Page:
Last year, Google received more applications than any other year—nearly 3.3 million. It’s no surprise that a lot of people want to work at Google, but what’s interesting is that the tech giant doesn’t use a bot to screen résumés. A real person reads every one.“At Google, we still rely on humans for hiring—it’s the most important thing we do,” says Google’s director of talent and outreach, Kyle Ewing. “We train folks to look at résumés for skills and competency. For the candidate, the most important thing to consider is how that piece of paper can properly reflect all of your dimensions.”
Whether you’re looking for a new job or simply giving your résumé a refresh, knowing what companies such as Google train their HR team to look for can help you stand out. Here are four things to include:
1. Your experienceLook at your résumé as an opportunity to celebrate your accomplishments. “We encourage folks to think about not just where they worked or went to school, but to convey the experience they gained and the lessons they learned,” says Ewing.
If you’re a recent grad, include experiences such as academic research, tutoring experience, and recent student group or class projects, she says. Also, showcase professional accomplishments as well as highlight the intersections of work and life.
“If you volunteer or have a passion project or side hustle, adding those things tell a better story about you beyond work—a holistic candidate narrative,” she says. “At Google what you add to our culture is what you contribute beyond nine to five. We know experience comes in many different forms.”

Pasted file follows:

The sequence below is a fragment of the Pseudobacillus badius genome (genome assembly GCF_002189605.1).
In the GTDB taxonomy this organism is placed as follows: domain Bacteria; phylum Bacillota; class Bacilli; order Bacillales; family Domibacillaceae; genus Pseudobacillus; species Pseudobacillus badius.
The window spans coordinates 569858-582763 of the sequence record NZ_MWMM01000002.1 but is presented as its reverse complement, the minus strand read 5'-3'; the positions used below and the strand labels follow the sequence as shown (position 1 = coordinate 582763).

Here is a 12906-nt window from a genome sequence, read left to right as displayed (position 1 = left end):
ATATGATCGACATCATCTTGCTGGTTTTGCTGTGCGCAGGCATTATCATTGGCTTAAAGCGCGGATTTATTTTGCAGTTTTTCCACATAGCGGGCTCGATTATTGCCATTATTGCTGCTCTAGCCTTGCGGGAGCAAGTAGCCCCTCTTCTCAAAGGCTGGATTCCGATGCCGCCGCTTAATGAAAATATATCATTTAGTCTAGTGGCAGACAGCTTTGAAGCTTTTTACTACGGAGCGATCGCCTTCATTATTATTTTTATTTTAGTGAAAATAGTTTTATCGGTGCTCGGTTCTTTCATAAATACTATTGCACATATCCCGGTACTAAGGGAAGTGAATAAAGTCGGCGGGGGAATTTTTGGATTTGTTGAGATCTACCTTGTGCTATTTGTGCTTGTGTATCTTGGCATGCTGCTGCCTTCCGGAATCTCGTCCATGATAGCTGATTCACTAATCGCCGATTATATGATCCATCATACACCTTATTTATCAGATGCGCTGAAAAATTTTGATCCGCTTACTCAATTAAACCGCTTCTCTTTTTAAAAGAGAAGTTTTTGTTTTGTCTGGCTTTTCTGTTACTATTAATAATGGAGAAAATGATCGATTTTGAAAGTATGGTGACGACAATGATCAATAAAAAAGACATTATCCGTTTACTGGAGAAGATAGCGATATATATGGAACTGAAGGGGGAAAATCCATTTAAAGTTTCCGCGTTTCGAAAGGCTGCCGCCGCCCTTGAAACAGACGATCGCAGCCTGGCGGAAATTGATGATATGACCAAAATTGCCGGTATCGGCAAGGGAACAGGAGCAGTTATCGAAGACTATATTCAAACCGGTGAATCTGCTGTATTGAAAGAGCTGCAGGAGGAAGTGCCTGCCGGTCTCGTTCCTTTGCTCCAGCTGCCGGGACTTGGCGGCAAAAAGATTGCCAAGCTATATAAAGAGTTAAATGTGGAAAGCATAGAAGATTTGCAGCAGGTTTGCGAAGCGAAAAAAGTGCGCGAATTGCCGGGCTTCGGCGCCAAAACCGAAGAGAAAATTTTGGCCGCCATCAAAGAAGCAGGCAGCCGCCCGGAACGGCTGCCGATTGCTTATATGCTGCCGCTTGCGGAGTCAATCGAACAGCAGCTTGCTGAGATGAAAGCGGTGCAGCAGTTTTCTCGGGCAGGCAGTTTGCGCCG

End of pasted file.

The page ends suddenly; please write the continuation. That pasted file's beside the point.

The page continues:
4. What you can add to an organizationEwing says she wants the candidate to explain what they bring to the organization, not just what makes them a fit for the role.
“Since your résumé is often your first impression to recruiters, depending on the role and your seniority, consider adding a short summary section at the top,” she says. “Focus on relevant work experience and what you can add to the organization.”
You can also add value by providing qualitative and quantitative examples of previous experience, rather than a list of recent job roles.
“At Google, we’re committed to assessing candidates based on their competencies, not only their credentials,” says Ewing. “And since there’s no one kind of Googler, we’re always looking for people who bring new perspectives and life experiences to help us build stronger teams, products, and services.”
Creating a résumé can feel clinical and like a chore, but Ewing cautions candidates to be careful when they craft theirs. “Don’t do it when you’ve had a terrible day at work, are at the end of your rope, and want a new job,” she says. “Instead, get in the habit of updating it every January. Approach it with a self-care lens so that thoughtfulness can shine through.”
See all 4 ways and the complete Fast Company article
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